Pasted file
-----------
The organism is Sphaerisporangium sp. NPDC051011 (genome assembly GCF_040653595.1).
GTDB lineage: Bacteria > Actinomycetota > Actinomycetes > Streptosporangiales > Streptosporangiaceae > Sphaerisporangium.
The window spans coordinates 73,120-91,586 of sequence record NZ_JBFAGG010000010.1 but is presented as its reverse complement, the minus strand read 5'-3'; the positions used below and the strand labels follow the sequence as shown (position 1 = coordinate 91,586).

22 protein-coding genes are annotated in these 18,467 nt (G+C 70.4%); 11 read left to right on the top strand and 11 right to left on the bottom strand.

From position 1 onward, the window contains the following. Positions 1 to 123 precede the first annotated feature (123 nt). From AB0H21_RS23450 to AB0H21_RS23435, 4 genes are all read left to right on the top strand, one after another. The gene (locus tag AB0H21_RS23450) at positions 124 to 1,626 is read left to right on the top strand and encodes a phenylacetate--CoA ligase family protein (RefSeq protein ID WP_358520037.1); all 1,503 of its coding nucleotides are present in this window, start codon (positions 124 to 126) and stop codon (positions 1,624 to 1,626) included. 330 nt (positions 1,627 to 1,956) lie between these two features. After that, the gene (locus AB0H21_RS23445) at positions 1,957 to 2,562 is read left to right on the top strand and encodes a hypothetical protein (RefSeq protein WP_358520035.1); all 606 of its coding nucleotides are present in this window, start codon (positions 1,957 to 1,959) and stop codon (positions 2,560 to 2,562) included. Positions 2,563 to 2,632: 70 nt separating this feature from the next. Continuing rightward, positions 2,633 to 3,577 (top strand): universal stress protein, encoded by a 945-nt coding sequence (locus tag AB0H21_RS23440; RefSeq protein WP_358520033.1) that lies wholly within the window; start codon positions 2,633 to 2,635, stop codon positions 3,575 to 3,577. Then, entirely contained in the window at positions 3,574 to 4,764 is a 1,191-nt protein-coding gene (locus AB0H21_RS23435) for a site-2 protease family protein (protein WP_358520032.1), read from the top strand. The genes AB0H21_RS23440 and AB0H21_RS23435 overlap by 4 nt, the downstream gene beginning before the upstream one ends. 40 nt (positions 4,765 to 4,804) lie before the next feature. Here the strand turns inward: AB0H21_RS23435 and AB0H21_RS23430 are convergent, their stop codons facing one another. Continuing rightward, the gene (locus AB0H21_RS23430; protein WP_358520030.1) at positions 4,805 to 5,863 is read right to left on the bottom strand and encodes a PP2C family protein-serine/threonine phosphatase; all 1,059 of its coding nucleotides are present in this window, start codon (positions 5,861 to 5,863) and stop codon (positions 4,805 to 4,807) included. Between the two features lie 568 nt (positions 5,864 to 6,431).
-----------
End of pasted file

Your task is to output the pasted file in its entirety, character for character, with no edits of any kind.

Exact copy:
The organism is Sphaerisporangium sp. NPDC051011 (genome assembly GCF_040653595.1).
GTDB lineage: Bacteria > Actinomycetota > Actinomycetes > Streptosporangiales > Streptosporangiaceae > Sphaerisporangium.
The window spans coordinates 73,120-91,586 of sequence record NZ_JBFAGG010000010.1 but is presented as its reverse complement, the minus strand read 5'-3'; the positions used below and the strand labels follow the sequence as shown (position 1 = coordinate 91,586).

22 protein-coding genes are annotated in these 18,467 nt (G+C 70.4%); 11 read left to right on the top strand and 11 right to left on the bottom strand.

From position 1 onward, the window contains the following. Positions 1 to 123 precede the first annotated feature (123 nt). From AB0H21_RS23450 to AB0H21_RS23435, 4 genes are all read left to right on the top strand, one after another. The gene (locus tag AB0H21_RS23450) at positions 124 to 1,626 is read left to right on the top strand and encodes a phenylacetate--CoA ligase family protein (RefSeq protein ID WP_358520037.1); all 1,503 of its coding nucleotides are present in this window, start codon (positions 124 to 126) and stop codon (positions 1,624 to 1,626) included. 330 nt (positions 1,627 to 1,956) lie between these two features. After that, the gene (locus AB0H21_RS23445) at positions 1,957 to 2,562 is read left to right on the top strand and encodes a hypothetical protein (RefSeq protein WP_358520035.1); all 606 of its coding nucleotides are present in this window, start codon (positions 1,957 to 1,959) and stop codon (positions 2,560 to 2,562) included. Positions 2,563 to 2,632: 70 nt separating this feature from the next. Continuing rightward, positions 2,633 to 3,577 (top strand): universal stress protein, encoded by a 945-nt coding sequence (locus tag AB0H21_RS23440; RefSeq protein WP_358520033.1) that lies wholly within the window; start codon positions 2,633 to 2,635, stop codon positions 3,575 to 3,577. Then, entirely contained in the window at positions 3,574 to 4,764 is a 1,191-nt protein-coding gene (locus AB0H21_RS23435) for a site-2 protease family protein (protein WP_358520032.1), read from the top strand. The genes AB0H21_RS23440 and AB0H21_RS23435 overlap by 4 nt, the downstream gene beginning before the upstream one ends. 40 nt (positions 4,765 to 4,804) lie before the next feature. Here the strand turns inward: AB0H21_RS23435 and AB0H21_RS23430 are convergent, their stop codons facing one another. Continuing rightward, the gene (locus AB0H21_RS23430; protein WP_358520030.1) at positions 4,805 to 5,863 is read right to left on the bottom strand and encodes a PP2C family protein-serine/threonine phosphatase; all 1,059 of its coding nucleotides are present in this window, start codon (positions 5,861 to 5,863) and stop codon (positions 4,805 to 4,807) included. Between the two features lie 568 nt (positions 5,864 to 6,431).